Damaged luxury home in Christchurch sells for $2.4m at auction

This home in Clyde Rd, Fendalton, was snapped up by repairers last week. Photo: Supplied
This home in Clyde Rd, Fendalton, was snapped up by repairers last week. Photo: Supplied
More than 10 years after the Christchurch earthquake, homeowners in the city who have yet to settle their insurance claims with the Earthquake Commission are still selling their homes “as is where is”.

Last week a prestige property in Fendalton sold at auction on that uninsured basis for $2.4 million - more than $600,000 above its RV.

Bayleys agents Steve and Belinda Ellis, who marketed the four-bedroom property, say it sold to a buyer who is a savvy repairer of “as is where is” properties.

"There are still a lot of properties that haven't settled with EQC and are still coming to market," says Steve.

"There are still easily 10 a month for sale, at price points anywhere between $500,000 and $3m."

The couple says six buyers, some from repair companies experienced in post-earthquake fix-ups, registered to bid.

After an opening bid of $1.8m, the Clyde Road home then went to negotiations and sold for $2.4m.

“I’m not sure what they are going to do but there were a few people in the room who would repair and on-sell, some keep it as investment and landbank it or rent it in the future.

"But what they do with it will depend on the market,” Belinda said.

A four-bedroom home in Fendalton sold for $2.4m under the hammer, above its $1.785m CV. Photo:...
A four-bedroom home in Fendalton sold for $2.4m under the hammer, above its $1.785m CV. Photo: Supplied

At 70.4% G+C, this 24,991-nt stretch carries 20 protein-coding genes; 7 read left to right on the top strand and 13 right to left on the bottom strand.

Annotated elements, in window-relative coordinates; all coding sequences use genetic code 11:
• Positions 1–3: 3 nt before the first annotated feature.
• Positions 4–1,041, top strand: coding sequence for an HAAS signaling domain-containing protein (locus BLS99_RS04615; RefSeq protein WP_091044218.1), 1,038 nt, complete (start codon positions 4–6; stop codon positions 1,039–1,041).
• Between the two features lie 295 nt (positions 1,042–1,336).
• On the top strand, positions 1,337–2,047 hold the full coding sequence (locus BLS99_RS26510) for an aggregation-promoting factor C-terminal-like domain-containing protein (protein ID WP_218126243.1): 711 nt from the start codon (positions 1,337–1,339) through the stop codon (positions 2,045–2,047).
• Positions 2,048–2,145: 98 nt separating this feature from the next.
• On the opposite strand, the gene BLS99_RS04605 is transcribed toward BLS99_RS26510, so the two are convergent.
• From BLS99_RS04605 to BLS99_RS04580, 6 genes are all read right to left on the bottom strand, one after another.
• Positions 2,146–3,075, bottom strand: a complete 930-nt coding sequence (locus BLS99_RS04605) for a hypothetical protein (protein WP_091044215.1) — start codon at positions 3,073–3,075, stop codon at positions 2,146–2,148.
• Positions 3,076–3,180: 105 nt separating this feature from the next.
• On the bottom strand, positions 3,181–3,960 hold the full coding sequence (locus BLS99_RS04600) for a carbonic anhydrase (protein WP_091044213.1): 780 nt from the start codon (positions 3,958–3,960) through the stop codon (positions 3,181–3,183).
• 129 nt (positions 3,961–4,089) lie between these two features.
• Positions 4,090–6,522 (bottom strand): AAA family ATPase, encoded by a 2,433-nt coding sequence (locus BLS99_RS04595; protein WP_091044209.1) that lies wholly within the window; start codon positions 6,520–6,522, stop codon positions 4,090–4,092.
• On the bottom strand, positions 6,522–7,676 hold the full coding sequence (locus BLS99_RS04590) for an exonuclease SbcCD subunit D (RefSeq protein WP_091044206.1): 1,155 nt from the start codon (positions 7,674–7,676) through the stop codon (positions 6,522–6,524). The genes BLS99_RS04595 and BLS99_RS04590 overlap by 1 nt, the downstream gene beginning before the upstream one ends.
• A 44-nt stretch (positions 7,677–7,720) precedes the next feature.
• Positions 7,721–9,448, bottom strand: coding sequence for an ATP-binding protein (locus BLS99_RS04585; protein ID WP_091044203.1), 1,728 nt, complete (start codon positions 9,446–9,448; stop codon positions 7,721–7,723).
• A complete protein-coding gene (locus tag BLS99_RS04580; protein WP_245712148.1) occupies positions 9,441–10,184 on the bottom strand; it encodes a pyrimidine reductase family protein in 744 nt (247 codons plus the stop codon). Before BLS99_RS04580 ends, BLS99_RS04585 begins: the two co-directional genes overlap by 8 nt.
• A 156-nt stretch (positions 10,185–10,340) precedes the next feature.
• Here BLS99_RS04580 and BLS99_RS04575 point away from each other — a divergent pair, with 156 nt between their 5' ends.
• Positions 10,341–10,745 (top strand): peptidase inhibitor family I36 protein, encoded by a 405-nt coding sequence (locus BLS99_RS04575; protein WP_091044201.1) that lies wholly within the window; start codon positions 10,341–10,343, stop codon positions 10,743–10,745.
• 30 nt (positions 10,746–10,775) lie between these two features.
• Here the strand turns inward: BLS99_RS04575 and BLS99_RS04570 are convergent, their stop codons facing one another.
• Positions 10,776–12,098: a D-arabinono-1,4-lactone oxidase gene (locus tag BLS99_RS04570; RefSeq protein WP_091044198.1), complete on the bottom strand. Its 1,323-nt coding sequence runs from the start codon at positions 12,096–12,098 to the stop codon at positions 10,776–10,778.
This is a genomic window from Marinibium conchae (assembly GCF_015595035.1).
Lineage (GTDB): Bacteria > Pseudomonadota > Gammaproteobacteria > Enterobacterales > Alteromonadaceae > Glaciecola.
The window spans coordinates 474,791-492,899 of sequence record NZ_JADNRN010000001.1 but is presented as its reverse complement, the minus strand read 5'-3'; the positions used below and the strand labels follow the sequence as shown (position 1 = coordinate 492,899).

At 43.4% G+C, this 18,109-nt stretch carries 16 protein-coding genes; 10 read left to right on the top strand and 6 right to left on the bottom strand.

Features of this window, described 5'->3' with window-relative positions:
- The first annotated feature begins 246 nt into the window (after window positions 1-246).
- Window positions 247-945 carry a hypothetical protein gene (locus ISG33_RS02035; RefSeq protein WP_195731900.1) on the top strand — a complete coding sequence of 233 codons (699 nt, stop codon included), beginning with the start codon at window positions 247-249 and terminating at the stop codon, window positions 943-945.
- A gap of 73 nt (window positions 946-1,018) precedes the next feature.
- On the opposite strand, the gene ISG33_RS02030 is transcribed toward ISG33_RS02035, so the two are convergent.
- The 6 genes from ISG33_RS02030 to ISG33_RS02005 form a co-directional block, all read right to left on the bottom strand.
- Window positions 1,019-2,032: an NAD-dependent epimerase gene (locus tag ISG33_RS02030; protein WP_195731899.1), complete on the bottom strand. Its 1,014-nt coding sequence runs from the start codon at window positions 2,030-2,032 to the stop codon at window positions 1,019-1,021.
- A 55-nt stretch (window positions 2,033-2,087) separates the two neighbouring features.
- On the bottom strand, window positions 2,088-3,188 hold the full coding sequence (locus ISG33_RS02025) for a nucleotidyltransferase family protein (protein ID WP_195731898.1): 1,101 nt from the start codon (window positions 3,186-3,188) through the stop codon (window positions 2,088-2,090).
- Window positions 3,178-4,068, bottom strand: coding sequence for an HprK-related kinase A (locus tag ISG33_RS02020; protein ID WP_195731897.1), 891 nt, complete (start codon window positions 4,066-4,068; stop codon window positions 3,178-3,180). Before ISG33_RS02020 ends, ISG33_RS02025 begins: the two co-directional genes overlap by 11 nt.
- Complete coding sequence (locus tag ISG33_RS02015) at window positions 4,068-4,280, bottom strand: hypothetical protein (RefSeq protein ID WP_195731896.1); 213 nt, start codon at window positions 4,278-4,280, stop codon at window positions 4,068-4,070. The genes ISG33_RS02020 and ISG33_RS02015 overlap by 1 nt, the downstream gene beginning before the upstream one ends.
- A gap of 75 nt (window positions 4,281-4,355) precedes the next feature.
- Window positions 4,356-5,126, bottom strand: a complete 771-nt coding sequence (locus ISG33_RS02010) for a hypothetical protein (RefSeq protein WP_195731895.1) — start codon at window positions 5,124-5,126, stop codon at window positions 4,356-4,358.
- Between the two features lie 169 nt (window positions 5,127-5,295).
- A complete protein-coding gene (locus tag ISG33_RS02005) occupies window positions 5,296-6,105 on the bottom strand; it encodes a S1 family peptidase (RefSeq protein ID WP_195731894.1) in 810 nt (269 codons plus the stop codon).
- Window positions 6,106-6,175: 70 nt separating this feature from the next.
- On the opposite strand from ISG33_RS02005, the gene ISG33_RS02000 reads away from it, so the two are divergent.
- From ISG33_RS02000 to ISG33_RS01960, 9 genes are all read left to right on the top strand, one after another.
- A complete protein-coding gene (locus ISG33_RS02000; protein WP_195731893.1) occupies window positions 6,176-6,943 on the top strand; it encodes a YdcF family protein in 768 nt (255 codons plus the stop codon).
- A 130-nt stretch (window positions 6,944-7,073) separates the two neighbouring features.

The owners purchased the 2100 sq m property in 1994 for $542,000 to build a contemporary architectural house. After the earthquake they had all their EQC repairs done, but did not realise it was “slightly off level” until they were preparing to sell.

"They put a lot of heart and soul into it and are very happy their hard work won’t be pulled down, as a lot of people looking at the size of the site could have bowled the house down and build a new home,” Belinda said.

Once the levels of the house were fixed, it could sell for over $3m, she added.

“The minute you repair it, the value goes up.”

The couple says a lot of people in Canterbury have been buying ‘as is where is’ properties and tenanting them out without insurance or repairing them to a certain level to secure insurance.

“Someone could live in there very happily, it is a warm and a beautiful home to live in and it is very hard to see the damage, you just don’t see how anything can be wrong with it,” Belinda said.

Meanwhile, a much newer but smaller property south of Christchurch sold under the hammer for $745,000, with bidding starting at $600,000.

The 105 sqm home marketed by Bayleys’ Adam Hazelwood and Kurt Findley sits on a 1012sqm site in Huntsbury and had a rating valuation of $450,000.








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